The Huawei Watch is targeted for the top end of the smartwatch market as it is priced at around £230, but it has been considered one of the best overall. The main argument for the watch is its screen, which a 1.4” AMOLED display, running at 400×400 resolution. This statistic is on par with that offered by the Apple Watch, a desirable achievement for any Android design.
A minor but helpful feature is that the screen of the watch is always on, meaning that unlike many other designs, the time remains visible without you have to activate the screen.
The other aspects of the watch do not stand out to the same extent, with a 1.2GHz Qualcomm Snapdragon CPU, 512MB of RAM, 4GB of internal storage and a 300mAh battery. These features are broadly on par with the competition.
Who said smartwatches can’t be luxurious – Tag Heuer goes smart on the next page
Tag Heuer Connected
This Android smartwatch intends to stand its ground for the presence of luxury goods in the smartwatch environment. This same dynamic is recognisable in the smartphone market, as the iPhone with its iconic design putting jewel-encrusted options to the sword.
The price tag for the Tag Heuer Connected starts at around £1,100 and can reach over £1800. These figures will buy you a watch with a grade II titanium body, with a thickness of 12.8mm.
Tag Heuer have also made the decision to use a round face, and some other aesthetic elements which contribute to a look that is less like that of a typical Android smartwatch. The design takes on the look of a traditional Tag Heuer watch in style and heft.
Perhaps unexpectedly for the price, beneath the brand and the recognisable look is an unremarkable performance. 4GB of onboard storage, up to 24 hours of battery life, USB charging and a 1.6 GHz processor are fairly run on of the mill statistics for smartwatches in general.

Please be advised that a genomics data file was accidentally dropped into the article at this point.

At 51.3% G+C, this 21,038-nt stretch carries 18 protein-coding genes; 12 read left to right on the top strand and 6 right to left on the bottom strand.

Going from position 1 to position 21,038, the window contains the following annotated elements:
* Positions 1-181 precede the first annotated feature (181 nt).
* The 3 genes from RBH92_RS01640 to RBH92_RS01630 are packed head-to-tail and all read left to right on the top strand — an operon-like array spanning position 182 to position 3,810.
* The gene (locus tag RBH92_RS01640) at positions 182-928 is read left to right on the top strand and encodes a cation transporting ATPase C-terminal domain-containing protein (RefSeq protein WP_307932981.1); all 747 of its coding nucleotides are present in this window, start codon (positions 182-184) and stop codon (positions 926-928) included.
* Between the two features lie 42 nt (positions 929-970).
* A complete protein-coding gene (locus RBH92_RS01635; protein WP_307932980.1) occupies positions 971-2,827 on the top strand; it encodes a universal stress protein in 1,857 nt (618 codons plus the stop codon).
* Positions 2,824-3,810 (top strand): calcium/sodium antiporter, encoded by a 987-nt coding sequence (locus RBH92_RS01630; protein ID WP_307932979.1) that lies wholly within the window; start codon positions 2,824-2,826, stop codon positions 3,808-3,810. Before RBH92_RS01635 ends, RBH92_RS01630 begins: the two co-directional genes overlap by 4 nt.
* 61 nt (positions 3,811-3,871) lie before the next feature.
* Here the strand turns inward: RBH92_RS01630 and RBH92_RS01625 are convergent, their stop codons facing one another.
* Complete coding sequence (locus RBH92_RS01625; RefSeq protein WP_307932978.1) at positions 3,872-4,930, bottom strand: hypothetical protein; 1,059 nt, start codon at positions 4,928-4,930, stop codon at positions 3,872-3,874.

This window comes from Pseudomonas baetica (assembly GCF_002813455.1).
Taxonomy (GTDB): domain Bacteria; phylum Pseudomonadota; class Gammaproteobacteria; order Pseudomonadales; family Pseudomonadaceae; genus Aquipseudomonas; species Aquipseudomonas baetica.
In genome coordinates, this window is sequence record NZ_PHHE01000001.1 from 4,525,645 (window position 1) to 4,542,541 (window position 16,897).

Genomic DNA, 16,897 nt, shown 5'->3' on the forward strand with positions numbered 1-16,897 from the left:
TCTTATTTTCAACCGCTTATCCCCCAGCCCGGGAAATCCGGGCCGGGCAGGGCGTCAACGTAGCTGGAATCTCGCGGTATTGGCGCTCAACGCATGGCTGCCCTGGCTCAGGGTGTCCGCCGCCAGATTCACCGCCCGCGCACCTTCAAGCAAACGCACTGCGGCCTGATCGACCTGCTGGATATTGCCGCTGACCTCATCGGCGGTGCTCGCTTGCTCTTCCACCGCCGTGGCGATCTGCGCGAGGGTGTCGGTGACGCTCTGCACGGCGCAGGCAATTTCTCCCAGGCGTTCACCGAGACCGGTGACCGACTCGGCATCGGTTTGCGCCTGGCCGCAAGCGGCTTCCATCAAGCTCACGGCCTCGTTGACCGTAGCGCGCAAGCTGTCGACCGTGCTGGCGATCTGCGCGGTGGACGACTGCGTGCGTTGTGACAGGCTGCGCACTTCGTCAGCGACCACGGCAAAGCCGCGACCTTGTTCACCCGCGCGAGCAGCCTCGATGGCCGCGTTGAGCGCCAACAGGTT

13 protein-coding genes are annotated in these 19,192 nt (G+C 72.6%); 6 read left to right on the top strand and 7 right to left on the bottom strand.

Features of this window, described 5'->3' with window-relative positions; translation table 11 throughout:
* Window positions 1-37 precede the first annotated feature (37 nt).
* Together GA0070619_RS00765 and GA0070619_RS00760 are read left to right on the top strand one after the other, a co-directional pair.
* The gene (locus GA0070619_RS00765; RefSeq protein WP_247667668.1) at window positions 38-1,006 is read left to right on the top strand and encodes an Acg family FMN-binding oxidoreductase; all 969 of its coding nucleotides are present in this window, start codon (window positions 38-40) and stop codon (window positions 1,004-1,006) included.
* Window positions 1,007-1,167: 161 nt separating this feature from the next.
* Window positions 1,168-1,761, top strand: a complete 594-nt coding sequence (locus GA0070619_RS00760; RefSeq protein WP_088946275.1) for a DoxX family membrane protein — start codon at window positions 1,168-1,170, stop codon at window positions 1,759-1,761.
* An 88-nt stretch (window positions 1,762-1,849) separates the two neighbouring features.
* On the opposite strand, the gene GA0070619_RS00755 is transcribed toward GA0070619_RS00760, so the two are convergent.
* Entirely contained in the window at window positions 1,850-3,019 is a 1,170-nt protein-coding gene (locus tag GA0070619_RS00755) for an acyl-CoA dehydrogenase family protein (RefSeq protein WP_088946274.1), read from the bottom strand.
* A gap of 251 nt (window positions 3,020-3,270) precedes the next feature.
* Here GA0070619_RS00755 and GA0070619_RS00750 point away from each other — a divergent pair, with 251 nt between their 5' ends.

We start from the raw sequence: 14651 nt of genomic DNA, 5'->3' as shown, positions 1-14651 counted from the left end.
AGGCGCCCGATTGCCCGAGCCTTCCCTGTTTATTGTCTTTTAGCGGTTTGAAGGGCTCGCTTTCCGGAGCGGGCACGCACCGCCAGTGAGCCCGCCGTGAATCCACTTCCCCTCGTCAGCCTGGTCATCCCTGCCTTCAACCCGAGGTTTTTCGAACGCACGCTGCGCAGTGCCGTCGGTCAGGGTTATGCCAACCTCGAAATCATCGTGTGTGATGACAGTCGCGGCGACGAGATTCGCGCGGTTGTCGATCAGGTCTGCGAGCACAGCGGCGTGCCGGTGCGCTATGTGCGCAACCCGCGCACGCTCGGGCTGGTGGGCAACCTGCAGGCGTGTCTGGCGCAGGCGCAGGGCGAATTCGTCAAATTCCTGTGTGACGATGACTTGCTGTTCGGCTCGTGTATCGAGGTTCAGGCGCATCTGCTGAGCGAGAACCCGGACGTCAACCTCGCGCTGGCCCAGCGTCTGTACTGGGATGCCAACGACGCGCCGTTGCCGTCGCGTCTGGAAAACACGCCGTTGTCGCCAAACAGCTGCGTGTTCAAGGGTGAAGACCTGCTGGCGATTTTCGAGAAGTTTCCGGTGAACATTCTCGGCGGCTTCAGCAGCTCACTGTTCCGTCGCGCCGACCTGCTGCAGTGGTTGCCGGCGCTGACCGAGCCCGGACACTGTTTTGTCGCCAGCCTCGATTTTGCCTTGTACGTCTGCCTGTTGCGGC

Although there are other pieces of hardware that provide better resolution and faster performance, it remains the case with smartwatches that a more expensive watch will not necessarily tell you the time any better. With this conclusion, there will still be a market for this watch amongst those inclined to spend more money for a recognisable design.
Asus ZenWatch 2
In contrast to the Tag Heuer Connected, this Android smartwatch is among the more utilitarian designs, with a starting price of around £110. The watch is available in a range of different styles while also being cheaper than many rivals, and still offering an attractive and serviceable smartwatch.
Taking its own direction in terms of design, the watch has a square screen with rounded edges. This design feature provides a softer and more widely wearable look, while still retaining a touch of the high-tech vibe that some people find very attractive.
Another dynamic which sets this smartwatch apart is its status as one of the first Android Wear devices to be able to support iPhones, despite Apple’s stringent rules on the information it exposes to third party developers.
The watch does lack the popular fitness features which are available in other smartwatches, but if that does not pose a dissuasive argument, the watch is perfectly suitable for its basic functions, as well as monitoring notifications.
The internal components of the watch include 4GB of onboard storage, a quad-core 1.2GHz processor, a 1.63” display and up to 48 hours of battery life. These features provide a very good experience for the price, standing up to many competitors on power, storage and battery duration.